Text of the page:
Segregation on Cave Man Row
I sat on one side of the room by the windows, next to the pencil sharpener. The students in Cave Man Row sat on the other side of the room. There were at least eight of them, the lowest-performing students in my seventh grade class. Most of them were children of migrant parents who moved from place to place in search of work on farms across the Southwest. They did not have decent clothes to wear, and their hygiene was poor. Some days they came to school smelling of dirt, sweat and clothes that needed to be washed. Their hands were crusted with dirt. They often went to the nurse to get their hair checked for lice, and sometimes came back smelling of what seemed to me to be kerosene. Their heads were, at times, shaved to spare the scalp from the tenacious parasites that lived on their victim’s blood. These were the children who sat in Cave Man Row.
When it was time to line up, nobody wanted to line up next to the students of Cave Man Row. When it was lunchtime, nobody wanted to eat next to them. Nobody wanted to play with them on the playground. At school dances they were shunned like the plague. It was “Cave Man Row this,” and “Cave Man Row that,” and nobody ever scolded anybody for using the name. It was silently accepted by everyone, including the teacher, who made no attempt to correct the demeaning description, nor to reach out to the students with strategies that today would be in line with the philosophy of No Child Left Behind and of ESL education. This was the ‘60s. It was sink or swim. Become mainstream or flunk. It was the era of giving demerits for speaking Spanish, our native language. It was the time of denying the existence and merit of anyone who did not present a decent appearance, and did not perform at the standards set by district policy. It was a time when it was a shame to be poor, and brown, and humble, and speak a foreign language.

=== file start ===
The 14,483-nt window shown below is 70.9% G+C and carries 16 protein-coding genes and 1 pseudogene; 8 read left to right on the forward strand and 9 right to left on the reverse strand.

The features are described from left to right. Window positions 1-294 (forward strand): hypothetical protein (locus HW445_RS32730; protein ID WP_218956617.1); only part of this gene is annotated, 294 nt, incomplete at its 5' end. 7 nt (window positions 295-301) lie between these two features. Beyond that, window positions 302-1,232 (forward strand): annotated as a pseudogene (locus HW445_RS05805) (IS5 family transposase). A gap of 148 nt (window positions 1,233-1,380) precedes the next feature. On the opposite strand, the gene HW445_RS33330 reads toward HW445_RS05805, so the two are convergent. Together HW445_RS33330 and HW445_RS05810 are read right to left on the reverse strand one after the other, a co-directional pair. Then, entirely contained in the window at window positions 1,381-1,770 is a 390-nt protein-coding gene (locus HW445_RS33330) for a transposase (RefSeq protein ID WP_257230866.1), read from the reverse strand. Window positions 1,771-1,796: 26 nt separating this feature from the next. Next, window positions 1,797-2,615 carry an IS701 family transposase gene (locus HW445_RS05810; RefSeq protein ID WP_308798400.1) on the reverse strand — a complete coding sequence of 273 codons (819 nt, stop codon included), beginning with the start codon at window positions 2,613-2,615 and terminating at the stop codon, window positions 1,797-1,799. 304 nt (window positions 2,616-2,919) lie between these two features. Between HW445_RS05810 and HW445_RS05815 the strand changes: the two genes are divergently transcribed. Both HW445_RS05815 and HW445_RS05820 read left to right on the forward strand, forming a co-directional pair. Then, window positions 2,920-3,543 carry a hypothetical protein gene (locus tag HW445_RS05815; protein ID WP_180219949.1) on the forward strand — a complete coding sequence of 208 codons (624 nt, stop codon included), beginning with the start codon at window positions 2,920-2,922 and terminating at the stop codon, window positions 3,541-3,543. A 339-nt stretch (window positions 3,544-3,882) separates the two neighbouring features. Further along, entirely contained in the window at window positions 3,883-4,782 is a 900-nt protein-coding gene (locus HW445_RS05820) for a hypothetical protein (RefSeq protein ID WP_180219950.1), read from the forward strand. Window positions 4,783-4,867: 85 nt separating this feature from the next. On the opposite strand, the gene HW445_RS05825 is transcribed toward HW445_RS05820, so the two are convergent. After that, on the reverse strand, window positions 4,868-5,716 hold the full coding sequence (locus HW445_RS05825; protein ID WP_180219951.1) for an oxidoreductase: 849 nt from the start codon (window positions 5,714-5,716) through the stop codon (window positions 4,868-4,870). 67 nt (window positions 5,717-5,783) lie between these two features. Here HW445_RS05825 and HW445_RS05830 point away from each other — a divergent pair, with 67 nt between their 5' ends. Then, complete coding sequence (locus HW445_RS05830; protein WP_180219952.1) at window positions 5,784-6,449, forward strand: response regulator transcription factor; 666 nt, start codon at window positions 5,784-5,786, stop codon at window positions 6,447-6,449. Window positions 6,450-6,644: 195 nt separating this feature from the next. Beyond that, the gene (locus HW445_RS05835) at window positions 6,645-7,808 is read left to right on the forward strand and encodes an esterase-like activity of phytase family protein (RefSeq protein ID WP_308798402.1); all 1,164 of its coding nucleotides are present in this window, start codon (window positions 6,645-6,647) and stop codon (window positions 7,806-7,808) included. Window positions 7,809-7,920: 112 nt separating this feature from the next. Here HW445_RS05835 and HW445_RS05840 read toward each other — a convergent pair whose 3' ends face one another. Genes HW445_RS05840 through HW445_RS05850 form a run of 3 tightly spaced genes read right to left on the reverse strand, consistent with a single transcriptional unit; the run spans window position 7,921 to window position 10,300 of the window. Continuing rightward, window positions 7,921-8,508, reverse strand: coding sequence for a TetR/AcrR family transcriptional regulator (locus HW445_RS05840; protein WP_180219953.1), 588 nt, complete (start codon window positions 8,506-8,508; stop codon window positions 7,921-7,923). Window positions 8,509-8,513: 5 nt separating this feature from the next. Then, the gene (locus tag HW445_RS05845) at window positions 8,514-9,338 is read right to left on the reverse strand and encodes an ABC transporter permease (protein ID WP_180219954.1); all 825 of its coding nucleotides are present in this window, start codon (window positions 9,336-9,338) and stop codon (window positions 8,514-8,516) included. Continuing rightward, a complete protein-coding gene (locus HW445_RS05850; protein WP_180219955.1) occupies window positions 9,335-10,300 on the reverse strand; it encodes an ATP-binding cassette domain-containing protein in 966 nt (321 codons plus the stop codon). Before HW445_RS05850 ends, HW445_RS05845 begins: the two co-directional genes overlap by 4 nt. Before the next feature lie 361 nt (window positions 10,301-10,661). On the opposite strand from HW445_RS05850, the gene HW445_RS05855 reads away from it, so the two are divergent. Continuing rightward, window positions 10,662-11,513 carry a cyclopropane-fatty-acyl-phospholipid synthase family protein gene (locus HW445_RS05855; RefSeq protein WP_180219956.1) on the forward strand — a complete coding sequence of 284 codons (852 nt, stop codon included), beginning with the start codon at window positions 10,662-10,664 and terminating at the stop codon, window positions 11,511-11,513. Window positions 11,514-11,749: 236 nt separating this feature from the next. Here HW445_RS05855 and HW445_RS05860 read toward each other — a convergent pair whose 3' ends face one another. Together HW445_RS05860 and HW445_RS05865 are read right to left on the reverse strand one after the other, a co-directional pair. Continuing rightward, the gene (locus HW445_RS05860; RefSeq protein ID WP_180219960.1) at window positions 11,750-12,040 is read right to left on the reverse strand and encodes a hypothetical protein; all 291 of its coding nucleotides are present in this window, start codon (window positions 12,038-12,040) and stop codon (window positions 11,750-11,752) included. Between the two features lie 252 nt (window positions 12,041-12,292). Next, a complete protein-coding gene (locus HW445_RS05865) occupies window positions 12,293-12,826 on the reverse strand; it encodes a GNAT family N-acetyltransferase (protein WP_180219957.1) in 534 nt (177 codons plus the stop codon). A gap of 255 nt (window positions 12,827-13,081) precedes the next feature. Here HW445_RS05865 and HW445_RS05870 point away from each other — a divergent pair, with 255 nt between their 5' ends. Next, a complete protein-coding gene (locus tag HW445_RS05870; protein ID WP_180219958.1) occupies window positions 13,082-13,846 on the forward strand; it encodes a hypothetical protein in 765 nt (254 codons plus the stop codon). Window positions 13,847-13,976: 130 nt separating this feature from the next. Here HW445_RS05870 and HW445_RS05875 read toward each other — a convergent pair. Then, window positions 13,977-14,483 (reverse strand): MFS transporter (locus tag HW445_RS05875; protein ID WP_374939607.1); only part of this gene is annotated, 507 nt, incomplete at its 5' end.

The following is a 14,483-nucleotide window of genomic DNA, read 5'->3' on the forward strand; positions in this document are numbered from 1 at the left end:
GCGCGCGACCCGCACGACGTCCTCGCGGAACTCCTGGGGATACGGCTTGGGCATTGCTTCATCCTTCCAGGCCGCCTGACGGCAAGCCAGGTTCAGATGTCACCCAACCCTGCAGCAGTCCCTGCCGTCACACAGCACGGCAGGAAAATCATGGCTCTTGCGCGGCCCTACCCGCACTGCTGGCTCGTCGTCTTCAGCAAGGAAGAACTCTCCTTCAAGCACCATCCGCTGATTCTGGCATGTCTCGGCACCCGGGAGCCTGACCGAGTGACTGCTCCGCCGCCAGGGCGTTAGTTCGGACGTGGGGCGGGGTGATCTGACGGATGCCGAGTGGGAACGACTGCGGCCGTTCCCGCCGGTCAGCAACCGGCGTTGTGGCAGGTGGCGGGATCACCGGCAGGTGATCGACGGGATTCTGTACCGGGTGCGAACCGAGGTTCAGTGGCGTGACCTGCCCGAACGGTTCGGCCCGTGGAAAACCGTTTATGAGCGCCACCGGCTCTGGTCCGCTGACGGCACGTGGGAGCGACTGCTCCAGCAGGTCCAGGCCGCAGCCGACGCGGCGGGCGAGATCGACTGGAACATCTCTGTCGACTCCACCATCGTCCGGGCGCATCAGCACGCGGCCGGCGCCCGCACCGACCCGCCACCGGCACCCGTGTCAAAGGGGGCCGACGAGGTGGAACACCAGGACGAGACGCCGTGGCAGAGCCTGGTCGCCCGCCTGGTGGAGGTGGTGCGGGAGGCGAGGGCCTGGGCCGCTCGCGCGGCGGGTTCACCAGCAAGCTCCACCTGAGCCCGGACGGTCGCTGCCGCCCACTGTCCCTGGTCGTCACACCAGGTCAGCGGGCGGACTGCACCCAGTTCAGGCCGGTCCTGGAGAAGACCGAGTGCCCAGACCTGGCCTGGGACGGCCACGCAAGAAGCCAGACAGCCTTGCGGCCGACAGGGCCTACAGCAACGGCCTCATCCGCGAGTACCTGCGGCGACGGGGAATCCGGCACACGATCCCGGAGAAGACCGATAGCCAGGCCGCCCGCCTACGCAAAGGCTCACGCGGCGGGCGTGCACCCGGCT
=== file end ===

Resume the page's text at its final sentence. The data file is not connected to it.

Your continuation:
I was 11 years old. I sat by the pencil sharpener, but I looked many times at the children across the room. When they came up to sharpen their pencils, I left my worksheet with fill-in sentences asking for the correct predicate, verb and conjunction for them to see. It must have been like hieroglyphics for the children of Cave Man Row. I let them look at my answers, in the hope that at least they would get one or two answers right on their papers. I had no idea that I would grow up to advocate for them for the rest of my life.
On May 17, 1954, the U.S. Supreme Court ruled in Brown v. Board of Education against segregation in schools, as the practice violated the 14th Amendment of the U.S. Constitution. I think back at the children of Cave Man Row, and wonder why true desegregation is taking so long. It has not been accomplished to this day, although many strides have been taken in that direction. We are still faced with students who cannot learn, who are dirty and poor, and who are plagued with parents who are drug addicts and incarcerated, and many others who are currently segregated because they are not fluent in English.
The pain of the children of Cave Man Row is this: They were considered less than human. They will be remembered as stupid and dirty and poor, no matter what they have become. But in my mind, they were the children who smiled at me, secretly, and sharpened their pencils, and sneaked looks at my answers. They thanked me with their eyes – and that was the best thanks of all.